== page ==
Watch Repair Glossary

Horology, or the study of time, has evolved with its own terminology over the millennia.

For example, the Tourbillon (French for “whirlwind”) is designed to increase a watch’s accuracy. Patented in 1801 by French-Swiss watchmaker Abraham-Louis Breguet, it’s essentially a rotating carriage device making one rotation per minute. When the watch’s balance, pallet and escape wheel are mounted in the tourbillon, the device averages any errors in the vertical positions.

Your Watch Service or Repair

For today’s customers having a watch serviced or expertly repaired, please ask us if about any terms you may not understand. We’ll gladly explain.

Here’s a small sampling of common terms you may hear in a discussion with one of our Timekeepers or Watchmakers.

Term

Description

A Synthetic material used to make a modern watch movement’s bearings – These synthetic Rubies are almost as hard as diamonds. The “Jewels” reduce friction and maintain the properties of the oil longer.

When the amplitude of a balance wheel exceeds 315 degrees, the roller jewel may strike the horn of the pallet fork at the end of the supplementary arc.

The angular distance which the roller jewel makes contact with the pallet fork.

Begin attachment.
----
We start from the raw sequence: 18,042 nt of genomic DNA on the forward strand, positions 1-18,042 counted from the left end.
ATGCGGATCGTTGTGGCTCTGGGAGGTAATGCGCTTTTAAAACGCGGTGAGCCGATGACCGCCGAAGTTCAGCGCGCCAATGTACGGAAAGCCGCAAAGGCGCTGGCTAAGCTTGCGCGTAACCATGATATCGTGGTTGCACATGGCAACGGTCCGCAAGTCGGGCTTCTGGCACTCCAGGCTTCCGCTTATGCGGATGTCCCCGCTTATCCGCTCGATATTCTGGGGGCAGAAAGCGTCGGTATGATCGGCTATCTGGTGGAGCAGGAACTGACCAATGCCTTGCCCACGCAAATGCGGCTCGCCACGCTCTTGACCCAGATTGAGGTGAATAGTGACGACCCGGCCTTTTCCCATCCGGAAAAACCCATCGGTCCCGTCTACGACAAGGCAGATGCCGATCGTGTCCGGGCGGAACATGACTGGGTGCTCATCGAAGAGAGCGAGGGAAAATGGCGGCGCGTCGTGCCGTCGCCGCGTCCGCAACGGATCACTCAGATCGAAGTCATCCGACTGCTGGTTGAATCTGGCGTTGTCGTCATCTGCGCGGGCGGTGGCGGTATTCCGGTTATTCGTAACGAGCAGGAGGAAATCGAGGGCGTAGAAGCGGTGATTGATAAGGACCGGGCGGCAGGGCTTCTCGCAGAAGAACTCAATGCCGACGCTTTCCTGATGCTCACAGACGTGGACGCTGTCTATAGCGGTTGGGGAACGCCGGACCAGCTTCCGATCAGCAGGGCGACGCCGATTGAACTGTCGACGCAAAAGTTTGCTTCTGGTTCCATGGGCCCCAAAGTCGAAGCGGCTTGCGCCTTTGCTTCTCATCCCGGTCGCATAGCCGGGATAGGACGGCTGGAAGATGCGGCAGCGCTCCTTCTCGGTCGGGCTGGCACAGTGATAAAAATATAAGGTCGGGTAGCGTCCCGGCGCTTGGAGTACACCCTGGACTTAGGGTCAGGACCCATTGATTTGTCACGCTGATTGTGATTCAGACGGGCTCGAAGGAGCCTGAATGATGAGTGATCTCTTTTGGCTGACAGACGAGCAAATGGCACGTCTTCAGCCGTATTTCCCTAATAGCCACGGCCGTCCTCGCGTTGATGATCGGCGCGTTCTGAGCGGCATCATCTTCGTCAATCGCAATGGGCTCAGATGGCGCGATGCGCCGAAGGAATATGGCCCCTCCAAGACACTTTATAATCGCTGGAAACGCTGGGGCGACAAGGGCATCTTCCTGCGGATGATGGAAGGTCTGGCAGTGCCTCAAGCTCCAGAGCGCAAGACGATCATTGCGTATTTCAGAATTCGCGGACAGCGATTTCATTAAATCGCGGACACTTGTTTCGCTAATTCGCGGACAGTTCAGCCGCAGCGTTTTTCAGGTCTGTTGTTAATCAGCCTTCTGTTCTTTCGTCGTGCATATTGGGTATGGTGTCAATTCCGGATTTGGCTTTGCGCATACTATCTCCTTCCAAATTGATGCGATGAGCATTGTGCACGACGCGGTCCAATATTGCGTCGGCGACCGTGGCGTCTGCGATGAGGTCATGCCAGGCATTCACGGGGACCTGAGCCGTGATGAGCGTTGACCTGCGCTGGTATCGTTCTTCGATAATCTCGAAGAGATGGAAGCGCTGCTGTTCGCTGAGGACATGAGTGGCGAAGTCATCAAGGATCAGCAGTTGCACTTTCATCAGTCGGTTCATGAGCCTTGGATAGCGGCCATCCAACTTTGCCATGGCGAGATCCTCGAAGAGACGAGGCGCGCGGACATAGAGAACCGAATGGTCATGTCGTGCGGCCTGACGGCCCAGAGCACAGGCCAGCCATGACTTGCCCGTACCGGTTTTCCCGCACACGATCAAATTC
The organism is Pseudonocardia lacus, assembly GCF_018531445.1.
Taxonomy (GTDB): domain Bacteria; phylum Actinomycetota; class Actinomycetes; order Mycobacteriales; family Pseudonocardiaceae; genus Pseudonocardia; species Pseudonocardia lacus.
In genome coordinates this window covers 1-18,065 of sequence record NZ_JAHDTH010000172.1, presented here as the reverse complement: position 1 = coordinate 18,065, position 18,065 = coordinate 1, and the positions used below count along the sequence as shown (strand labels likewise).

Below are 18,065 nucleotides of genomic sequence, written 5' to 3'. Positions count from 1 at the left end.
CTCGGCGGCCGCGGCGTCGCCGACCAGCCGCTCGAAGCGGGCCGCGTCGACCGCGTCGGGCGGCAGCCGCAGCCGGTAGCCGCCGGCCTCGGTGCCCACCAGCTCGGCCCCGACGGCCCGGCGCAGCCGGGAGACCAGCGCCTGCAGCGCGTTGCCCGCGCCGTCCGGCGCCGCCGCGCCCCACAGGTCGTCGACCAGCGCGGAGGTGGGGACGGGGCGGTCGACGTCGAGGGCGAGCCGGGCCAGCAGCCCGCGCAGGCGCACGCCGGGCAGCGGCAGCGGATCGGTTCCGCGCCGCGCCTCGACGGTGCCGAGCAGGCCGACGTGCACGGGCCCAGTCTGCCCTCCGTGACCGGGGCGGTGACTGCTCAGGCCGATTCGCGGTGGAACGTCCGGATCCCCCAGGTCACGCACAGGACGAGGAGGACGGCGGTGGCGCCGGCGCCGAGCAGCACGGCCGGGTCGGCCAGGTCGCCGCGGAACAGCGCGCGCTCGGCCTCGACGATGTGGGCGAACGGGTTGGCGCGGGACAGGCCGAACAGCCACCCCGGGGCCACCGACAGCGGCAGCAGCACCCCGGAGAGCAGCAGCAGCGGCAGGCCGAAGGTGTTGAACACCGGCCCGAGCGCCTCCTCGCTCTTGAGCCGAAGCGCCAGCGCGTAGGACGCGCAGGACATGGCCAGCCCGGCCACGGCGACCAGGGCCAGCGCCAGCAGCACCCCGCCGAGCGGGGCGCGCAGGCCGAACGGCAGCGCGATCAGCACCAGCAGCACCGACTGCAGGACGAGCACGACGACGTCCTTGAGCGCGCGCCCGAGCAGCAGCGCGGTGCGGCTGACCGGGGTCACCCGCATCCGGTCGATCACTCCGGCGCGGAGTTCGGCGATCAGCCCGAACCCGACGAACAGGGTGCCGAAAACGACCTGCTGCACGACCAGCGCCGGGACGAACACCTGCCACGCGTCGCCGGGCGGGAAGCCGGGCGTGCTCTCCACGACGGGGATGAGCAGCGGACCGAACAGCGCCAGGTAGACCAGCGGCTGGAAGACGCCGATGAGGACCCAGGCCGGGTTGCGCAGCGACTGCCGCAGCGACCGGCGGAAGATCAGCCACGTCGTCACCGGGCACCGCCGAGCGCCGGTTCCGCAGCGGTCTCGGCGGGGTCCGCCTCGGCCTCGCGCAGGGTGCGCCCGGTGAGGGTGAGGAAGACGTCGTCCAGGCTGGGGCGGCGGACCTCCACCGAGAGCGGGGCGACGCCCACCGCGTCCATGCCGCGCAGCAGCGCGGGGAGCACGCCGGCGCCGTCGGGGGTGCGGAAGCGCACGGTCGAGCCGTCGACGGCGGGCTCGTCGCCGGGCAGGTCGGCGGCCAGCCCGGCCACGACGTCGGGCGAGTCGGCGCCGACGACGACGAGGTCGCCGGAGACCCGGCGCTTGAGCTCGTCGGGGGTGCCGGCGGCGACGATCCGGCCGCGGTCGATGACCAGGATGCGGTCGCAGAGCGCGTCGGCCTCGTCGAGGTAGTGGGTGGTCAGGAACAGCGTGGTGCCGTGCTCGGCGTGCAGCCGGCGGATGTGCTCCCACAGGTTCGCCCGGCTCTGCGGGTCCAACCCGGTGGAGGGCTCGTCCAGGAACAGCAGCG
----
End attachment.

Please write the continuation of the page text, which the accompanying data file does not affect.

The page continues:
The average, taken over one year of all the true solar days.

An imaginary line on the earths surface passing North – South in relation to the polar axis. In 1884, the 0 meridian was fixed as a line passing North – South through Greenwich Observatory in England.

Self compensating balance spring alloy, basically nickel steel containing beryllium and other additions.

Motion of balance from one position of maximum displacement to the next and the return to original position.

William Thompson

Life and Times

With an a Master of Fine Arts diploma in one hand and an Anthropology PhD in the other, William Thompson discovered a way to parlay his passion for mountaineering into a fascinating career as a photojournalist – using the camera lens as his ultimate “paintbrush.”

Thompson worked for 12 years with National Geographic, having created the first and only complete aerial coverage of Mt. Everest for the magazine. Other exotic assignments involved traveling via yak train through the Bhutanese Himalaya, living with pygmies in deep of Africa, and photographing the Asian elephant on its tragic path toward extinction.

His commercial image work includes major campaigns for Wells Fargo, Leo Burnett, Starbucks, Marlboro, Boeing, United Airlines, Intel, and Holland America.

Today, Thompson lives in a 90-year old log home near the waters of Puget Sound – and still finds adventure in climbing. Fee free to reach out to William via the following points of contact:

William Thompson Photograph/Film
15566 Sandy Hook Rd. NE
Poulsbo, WA
360-908-2000
williamthompson@aol.com